Shaping up and transfer medium

Many people have asked me about my shaped quilts.

My shaped quilts have been inspired from my shaped canvas' I used to make for painting on. I wanted to incorporate dimension, form and stitch so manipulating canvas was the only way.
Here are some examples of my painted works from several years ago.....

I have an ongoing series of work called Juvenile Delinquents. They are the abstracted form of the juvenile lancewood leaf- which  in a quirk of nature grows downwards until they reach maturity (usually above what may have been moa eating height) when their leaves  change and get fatter and shorter ( don't we all with age!)  and point upwards. The fact they grow downwards away from light is quite delinquent. So many of these works  focused on delinquent behaviour  (growing up, teens, misuse of resources and environment etc)

SO when I stopped painting and started quilting I continued my shape and form techniques into my quilting. I use wire form for some of my layered quilts to give dimension too.

Here are Juvenile Delinquent #12 Can we return to the sounds of 1820? (private collection in USA) sounds

and Juvenile Delinquent # 13 the Road to extinction?
This one explores Sir Walter Buller ( who loved birds to death!) and bird silhouettes with newspaper articles from the past about these birds etc. Its pretty specialt o me as it was lost in the CBD in CHCH during the earthquake for a year. Everyone from the exhibition got their work back after 6 months, but mine  did not get found. On the eve of the 1 year anniversary a Council worker found it!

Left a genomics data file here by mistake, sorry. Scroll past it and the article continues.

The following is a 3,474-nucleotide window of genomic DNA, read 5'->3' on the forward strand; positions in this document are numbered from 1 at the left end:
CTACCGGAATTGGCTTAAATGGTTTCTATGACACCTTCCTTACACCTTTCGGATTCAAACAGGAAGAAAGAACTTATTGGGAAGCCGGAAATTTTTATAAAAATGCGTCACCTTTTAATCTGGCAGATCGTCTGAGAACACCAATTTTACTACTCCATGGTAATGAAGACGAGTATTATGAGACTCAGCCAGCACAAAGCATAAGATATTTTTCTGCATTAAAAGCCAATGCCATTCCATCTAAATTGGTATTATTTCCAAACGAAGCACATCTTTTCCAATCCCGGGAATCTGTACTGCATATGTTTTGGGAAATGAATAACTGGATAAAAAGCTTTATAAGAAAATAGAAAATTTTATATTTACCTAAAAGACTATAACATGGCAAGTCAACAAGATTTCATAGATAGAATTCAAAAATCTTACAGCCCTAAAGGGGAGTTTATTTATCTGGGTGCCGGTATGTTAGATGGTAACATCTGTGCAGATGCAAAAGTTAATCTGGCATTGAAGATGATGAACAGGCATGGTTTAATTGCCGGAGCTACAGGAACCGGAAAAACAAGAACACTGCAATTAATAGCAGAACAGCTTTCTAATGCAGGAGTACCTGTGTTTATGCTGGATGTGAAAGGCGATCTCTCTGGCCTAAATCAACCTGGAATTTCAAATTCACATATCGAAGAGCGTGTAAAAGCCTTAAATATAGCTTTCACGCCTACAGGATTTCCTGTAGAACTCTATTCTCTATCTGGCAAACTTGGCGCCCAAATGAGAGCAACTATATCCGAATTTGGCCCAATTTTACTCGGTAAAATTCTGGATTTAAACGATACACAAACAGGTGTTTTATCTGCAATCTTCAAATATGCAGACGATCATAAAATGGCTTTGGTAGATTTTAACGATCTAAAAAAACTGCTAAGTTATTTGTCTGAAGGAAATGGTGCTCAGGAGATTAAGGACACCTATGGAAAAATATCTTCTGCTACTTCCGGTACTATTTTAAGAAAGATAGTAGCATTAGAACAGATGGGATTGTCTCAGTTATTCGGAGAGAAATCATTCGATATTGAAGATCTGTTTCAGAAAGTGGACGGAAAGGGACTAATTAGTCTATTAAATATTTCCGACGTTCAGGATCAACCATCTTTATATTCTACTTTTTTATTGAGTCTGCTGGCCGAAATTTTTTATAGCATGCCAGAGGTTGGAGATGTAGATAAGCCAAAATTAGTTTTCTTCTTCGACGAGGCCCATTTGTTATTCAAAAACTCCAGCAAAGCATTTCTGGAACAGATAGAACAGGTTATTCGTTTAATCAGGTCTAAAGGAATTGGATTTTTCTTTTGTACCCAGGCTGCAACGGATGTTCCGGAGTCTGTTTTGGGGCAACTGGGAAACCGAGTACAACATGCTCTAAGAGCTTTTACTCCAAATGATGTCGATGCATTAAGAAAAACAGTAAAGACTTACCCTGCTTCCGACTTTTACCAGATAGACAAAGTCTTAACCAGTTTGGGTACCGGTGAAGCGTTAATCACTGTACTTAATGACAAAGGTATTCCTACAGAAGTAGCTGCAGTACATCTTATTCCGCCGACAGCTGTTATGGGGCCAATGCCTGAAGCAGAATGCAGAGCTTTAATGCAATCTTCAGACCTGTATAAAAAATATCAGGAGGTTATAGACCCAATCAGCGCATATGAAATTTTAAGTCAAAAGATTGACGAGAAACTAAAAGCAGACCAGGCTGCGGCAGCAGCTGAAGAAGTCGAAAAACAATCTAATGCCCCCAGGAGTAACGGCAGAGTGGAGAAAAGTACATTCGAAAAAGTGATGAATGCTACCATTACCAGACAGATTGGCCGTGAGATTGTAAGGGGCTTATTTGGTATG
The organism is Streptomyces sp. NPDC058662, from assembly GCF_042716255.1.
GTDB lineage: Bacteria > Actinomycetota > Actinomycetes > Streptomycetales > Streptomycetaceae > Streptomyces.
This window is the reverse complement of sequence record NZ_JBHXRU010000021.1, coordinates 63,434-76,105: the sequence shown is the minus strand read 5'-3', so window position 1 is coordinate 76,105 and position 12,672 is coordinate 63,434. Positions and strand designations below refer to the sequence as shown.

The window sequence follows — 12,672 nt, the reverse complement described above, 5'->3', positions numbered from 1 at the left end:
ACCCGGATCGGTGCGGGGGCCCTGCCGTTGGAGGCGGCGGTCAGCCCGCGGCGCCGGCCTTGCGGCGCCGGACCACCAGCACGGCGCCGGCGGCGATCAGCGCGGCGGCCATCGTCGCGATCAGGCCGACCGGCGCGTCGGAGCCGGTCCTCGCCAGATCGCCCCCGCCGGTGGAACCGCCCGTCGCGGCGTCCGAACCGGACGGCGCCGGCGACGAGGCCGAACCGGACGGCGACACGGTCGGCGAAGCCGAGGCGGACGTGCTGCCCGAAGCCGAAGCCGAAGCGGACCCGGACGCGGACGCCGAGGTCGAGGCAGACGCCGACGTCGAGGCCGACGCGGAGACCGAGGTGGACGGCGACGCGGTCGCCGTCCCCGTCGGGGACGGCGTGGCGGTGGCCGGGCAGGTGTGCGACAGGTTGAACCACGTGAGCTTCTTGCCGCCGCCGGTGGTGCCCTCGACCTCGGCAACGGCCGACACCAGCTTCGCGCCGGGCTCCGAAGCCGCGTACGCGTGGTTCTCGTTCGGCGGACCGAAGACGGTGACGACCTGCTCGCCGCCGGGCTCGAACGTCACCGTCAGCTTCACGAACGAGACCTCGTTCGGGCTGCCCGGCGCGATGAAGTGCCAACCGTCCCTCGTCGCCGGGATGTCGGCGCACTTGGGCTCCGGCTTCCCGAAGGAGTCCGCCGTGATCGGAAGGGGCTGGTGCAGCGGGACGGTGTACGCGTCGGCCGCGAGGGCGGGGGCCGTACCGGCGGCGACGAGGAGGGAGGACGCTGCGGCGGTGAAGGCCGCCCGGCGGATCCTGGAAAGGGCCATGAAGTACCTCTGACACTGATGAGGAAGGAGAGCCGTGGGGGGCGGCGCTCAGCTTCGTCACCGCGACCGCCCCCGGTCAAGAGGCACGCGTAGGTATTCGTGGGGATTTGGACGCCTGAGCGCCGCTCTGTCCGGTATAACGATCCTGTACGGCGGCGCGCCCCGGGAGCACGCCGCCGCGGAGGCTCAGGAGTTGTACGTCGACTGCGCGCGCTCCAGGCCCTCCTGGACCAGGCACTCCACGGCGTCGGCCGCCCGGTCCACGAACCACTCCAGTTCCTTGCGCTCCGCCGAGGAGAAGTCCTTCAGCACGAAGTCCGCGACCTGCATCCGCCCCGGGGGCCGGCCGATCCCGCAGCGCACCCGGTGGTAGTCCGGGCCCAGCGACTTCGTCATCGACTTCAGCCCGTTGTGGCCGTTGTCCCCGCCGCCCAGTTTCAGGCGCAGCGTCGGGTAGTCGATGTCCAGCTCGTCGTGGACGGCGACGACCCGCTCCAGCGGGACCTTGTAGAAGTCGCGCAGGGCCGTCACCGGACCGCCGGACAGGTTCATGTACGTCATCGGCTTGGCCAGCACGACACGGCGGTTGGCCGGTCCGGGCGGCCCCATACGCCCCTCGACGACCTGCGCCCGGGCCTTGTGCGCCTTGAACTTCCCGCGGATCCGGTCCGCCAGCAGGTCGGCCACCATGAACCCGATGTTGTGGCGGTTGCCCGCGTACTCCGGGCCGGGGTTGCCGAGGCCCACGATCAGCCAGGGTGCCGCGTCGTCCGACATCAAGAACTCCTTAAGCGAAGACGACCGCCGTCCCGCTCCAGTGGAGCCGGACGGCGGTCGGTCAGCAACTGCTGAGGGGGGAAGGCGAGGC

These were handpainted and then sewn, turned inside out and then quilted. You can make any shape you like. I also pop a middle channel to represent the stem of the leaf and insert a piece of dowel. For exhibitions I have cut these dowel and popped on pieces of cut lightweight aluminium pipe onto joins so it  posts small and can be assembled like a tent pole!

For the Sir Walter Buller Quilt I handpainted  the base before doing reverse applique. The bird fabric was produced using a transfer technique. There are many on the market- I love Lesley Riley's paper too..but this method works for computers and is archival and should not fade - better for art quilts as it is stiff.
You paint some fabric with the Golden digital ground and let it dry - this makes it stiff. Cut it to printer paper size and print through a printer. Once done I add a top coat of this gel medium to protect it from UV light. This method works with ink or toner prints.

So this "transfer technique" is something I'll be working with for a project to transfer family photos for a quilting project.